To the Editor.
—Despite their obvious enthusiasm for point-of-care testing for cardiac troponin T (cTnT), Dr Antman and colleagues1 have not provided convincing evidence that this technology is either applicable or appropriate in the clinical setting. Many of the arguments used to justify using a test with a false-positive rate of 35% and a sensitivity ranging rom only 33% to a maximum of 86% are paper tigers. The time needed to perform creatine kinase (CK), CK-MB, and troponin assays on modern random-access chemistry and immunochemistry analyzers is as little as 17 minutes in the clinical laboratory, not 2 hours as the authors cited. Moreover, recent studies2,3 comparing immunoassays for cardiac troponin (troponin T or I) with CK-MB show similar sensitivity of cardiac troponin to CK-MB for detection of acute mycocardial infarction. According to these studies, in the laboratory setting there was also an increased specificity for myocardial damage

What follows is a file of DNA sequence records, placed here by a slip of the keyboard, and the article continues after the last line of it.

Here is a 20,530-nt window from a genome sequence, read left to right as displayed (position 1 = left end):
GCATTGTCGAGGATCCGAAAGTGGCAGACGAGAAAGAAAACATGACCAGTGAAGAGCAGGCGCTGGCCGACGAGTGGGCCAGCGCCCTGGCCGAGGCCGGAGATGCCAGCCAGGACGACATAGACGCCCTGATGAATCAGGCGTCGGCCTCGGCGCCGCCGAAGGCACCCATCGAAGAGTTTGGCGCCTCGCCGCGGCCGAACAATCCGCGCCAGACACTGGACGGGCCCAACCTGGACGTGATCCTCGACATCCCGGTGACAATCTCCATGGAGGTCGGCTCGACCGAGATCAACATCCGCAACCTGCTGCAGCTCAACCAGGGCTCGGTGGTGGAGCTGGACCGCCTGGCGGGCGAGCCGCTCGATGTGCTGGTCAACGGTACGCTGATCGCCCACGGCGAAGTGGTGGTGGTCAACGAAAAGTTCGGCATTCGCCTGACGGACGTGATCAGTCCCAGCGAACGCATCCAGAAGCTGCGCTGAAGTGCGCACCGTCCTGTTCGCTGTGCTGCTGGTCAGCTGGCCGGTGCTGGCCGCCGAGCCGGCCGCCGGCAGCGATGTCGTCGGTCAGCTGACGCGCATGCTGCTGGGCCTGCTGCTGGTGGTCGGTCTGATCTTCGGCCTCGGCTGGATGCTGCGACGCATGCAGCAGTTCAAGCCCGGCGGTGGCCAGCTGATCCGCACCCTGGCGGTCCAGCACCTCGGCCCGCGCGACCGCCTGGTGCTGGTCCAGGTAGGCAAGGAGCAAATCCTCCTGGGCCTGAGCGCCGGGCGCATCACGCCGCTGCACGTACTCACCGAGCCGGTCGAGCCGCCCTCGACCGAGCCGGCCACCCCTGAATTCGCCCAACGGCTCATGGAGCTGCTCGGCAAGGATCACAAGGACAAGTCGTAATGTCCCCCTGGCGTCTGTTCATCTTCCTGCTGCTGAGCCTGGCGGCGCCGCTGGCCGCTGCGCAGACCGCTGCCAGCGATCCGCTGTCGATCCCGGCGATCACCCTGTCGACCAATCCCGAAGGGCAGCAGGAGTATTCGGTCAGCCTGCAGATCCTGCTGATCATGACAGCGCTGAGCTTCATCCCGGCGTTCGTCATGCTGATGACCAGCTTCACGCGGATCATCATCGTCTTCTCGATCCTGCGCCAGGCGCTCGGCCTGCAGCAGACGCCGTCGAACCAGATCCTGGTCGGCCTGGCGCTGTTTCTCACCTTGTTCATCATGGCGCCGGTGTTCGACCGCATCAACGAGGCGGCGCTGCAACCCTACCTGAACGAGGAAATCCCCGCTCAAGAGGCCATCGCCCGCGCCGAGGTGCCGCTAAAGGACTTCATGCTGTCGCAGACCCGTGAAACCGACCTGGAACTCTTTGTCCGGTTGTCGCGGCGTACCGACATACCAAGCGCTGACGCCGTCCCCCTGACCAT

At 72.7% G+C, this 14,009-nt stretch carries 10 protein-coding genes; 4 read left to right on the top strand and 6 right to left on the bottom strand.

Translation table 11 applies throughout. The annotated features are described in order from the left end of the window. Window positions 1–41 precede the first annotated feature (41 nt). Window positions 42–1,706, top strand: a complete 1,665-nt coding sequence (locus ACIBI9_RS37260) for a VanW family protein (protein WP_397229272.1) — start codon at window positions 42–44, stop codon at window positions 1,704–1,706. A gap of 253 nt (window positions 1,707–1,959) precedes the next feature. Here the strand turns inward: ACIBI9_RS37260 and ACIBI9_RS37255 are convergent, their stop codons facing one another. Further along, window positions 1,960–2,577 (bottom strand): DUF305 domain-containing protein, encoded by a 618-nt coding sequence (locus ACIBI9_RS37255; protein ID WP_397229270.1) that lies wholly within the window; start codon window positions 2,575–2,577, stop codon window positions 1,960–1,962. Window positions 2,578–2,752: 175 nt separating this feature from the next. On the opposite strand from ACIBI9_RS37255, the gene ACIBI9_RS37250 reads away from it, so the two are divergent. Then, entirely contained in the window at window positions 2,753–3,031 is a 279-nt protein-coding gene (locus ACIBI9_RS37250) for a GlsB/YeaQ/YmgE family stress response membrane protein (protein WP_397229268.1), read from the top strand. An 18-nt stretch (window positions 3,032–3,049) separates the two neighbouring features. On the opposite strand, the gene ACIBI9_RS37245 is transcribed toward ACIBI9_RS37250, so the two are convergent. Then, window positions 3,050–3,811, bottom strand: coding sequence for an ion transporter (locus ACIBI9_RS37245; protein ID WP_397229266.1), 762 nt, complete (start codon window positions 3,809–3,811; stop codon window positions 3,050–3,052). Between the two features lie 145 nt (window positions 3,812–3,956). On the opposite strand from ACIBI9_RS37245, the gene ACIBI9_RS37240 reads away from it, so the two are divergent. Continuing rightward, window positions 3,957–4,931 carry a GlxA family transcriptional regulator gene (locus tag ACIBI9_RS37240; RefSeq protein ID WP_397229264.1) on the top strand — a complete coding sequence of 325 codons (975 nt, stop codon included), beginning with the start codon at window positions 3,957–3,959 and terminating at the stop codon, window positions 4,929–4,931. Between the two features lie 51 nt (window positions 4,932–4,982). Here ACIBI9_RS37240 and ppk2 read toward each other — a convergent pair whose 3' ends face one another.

Eisenbrey AB, Artiss JD. Cardiac Troponin T and Point-of-Care Testing for Myocardial Infarction. JAMA. 1995;274(17):1343-1344. doi:10.1001/jama.1995.03530170023018